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About this Piece

The Bach suites provided a compositional model for Benjamin Britten's three suites for unaccompanied cello, but the inspiration was the characterful, commanding playing of cellist Mstislav Rostropovich. In September 1960, Britten (1913-1976) attended the London premiere of Dmitri Shostakovich's recent Cello Concerto No. 1, in which Rostropovich - the work's dedicatee - was the soloist. The British composer and the Russian cellist struck up a rich and productive musical friendship, which was the direct source of five enduring works. Britten began work almost immediately on a Cello Sonata, which Rostropovich premiered the next summer at the Aldeburgh Festival with Britten playing the piano part. A Symphony for Cello and Orchestra followed, Rostropovich playing the premiere in Moscow in 1964, with Britten conducting the Moscow Philharmonic. That winter Britten began the first of his three Suites for unaccompanied cello; Rostropovich premiered it at the 1965 Aldeburgh Festival.

Rostropovich was a commanding Bach player, and Britten's Suite is full of the techniques and textures developed in the Bach suites. Like the Bach suites, Britten's First Cello Suite is in six basic movements, although more in the manner of character pieces than pure dances. Britten, however, uses an expansive, double-stopped Canto as a framing device. It opens the Suite and then returns after every two movements, a large-scale version of the Baroque ritornello.

The first movement proper is a fugue, in the sort of implied counterpoint that Bach employed more often in his solo violin works than in his cello suites. Athletic and mordantly witty, it fades away in harmonics like a musical Cheshire cat. The long-limbed, un-metered Lamento develops an expressive theme oriented toward E, and then turns itself upside down and heads toward E-flat; the ensuing tension between E and E-flat as a tonal center is resolved only in the final bar.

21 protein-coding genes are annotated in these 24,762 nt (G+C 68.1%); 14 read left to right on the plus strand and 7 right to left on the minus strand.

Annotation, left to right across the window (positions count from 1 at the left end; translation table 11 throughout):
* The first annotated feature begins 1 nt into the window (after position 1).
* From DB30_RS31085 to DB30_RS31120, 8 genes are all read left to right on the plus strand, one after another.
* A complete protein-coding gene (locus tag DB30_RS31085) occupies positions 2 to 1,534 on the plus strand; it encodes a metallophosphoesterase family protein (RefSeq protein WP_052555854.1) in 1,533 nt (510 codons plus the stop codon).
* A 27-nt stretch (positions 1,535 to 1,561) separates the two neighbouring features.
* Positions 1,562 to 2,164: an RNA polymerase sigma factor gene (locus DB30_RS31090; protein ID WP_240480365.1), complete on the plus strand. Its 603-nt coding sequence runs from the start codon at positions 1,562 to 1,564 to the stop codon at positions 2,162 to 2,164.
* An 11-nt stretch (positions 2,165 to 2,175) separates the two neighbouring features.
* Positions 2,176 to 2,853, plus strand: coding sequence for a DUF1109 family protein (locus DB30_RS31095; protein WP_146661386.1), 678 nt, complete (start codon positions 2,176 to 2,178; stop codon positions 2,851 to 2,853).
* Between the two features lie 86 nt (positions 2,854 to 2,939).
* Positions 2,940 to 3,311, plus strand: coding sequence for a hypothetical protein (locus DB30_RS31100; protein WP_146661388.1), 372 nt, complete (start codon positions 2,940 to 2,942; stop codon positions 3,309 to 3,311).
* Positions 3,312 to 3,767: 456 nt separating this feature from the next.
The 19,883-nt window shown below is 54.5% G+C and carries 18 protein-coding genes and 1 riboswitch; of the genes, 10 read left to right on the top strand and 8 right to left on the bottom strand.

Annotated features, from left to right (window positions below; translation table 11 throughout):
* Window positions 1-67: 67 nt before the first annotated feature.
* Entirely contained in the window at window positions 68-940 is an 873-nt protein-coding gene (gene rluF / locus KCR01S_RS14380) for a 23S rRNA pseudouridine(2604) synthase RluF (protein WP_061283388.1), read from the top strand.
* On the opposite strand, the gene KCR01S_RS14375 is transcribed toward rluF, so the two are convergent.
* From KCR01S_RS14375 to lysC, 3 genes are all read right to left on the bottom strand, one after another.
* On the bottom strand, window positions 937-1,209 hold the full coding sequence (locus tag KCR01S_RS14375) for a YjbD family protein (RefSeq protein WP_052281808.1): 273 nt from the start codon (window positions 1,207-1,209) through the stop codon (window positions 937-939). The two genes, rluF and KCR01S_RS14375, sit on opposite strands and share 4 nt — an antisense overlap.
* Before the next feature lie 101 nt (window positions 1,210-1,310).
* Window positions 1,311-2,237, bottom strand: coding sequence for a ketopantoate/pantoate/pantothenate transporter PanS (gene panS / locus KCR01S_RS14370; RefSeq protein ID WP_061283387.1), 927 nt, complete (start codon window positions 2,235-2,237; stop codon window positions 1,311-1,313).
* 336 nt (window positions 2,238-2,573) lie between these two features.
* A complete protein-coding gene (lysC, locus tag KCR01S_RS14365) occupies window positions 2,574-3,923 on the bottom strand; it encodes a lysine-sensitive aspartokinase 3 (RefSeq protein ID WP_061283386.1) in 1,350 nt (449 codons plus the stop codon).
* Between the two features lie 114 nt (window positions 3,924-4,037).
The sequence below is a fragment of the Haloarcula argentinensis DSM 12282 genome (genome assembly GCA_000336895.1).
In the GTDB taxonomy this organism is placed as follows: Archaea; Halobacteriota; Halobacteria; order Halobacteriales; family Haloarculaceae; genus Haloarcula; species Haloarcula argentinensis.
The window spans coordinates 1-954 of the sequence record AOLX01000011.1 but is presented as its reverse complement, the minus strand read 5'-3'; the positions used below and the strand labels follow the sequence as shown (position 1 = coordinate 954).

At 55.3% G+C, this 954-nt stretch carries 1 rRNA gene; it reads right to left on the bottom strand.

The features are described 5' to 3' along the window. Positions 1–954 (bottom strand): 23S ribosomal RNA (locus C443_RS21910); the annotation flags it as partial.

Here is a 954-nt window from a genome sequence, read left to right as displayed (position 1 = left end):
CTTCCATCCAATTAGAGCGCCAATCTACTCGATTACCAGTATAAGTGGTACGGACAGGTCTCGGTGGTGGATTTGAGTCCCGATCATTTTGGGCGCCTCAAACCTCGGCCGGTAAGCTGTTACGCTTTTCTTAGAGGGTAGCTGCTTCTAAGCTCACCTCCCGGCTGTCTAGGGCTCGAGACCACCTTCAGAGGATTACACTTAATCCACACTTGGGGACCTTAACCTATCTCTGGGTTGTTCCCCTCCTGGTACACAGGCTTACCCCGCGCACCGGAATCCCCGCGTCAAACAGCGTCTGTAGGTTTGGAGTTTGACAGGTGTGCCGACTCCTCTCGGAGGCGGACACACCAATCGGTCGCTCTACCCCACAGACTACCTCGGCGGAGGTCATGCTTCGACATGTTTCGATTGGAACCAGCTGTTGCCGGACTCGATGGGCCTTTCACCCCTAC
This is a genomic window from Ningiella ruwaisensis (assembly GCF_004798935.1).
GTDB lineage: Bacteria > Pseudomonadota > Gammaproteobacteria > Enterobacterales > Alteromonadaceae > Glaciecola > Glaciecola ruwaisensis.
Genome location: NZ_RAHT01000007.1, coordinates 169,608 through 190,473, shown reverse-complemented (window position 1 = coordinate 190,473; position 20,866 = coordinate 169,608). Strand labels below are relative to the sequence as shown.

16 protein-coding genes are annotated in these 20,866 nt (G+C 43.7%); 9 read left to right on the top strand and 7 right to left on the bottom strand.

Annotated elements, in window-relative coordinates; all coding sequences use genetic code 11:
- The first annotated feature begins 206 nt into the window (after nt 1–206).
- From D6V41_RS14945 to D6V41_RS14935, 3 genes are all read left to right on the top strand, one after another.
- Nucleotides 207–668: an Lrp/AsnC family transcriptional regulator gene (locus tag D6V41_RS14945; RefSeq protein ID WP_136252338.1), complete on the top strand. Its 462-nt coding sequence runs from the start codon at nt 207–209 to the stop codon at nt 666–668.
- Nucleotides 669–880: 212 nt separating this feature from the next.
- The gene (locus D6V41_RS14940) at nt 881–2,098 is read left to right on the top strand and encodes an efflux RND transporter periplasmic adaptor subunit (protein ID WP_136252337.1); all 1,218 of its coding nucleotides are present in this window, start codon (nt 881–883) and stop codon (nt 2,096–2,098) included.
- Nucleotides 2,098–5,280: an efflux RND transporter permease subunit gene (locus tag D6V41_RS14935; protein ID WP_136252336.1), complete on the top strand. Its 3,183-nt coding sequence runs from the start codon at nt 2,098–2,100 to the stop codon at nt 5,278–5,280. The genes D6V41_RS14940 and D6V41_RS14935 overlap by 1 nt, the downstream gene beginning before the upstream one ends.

Each movement of the Suite leads directly into the next. The brief, transposed Canto Secondo introduces the Serenata, an entirely plucked movement with the staggering swagger of drunken flamenco. The Marcia also makes Spanish guitar references, to the tradition of pieces imitating holy day processionals. Here the cello similarly suggests the approach of a fife and drum corps, passages in harmonics alternating with rhythmic rapping on open strings with the wood of the bow, getting louder as the parade nears, then fading away as it passes.

The chromatic tension and ambiguity of the Canto Terzo gives way to the Bordone (a term for drone strings) movement, anchored on a drone D throughout, with virtuosic figuration - including left-hand pizzicato - above and below the drone. The Moto Perpetuo buzzes with dizzying energy, the flight of a bumblebee on steroids. Britten gradually introduces phrases of the Canto, in its original shape and key, into this volatile mix, with a triple-forte, semi-tone stinger at the end.

- John Henken is the Los Angeles Philharmonic Association's Director of Publications.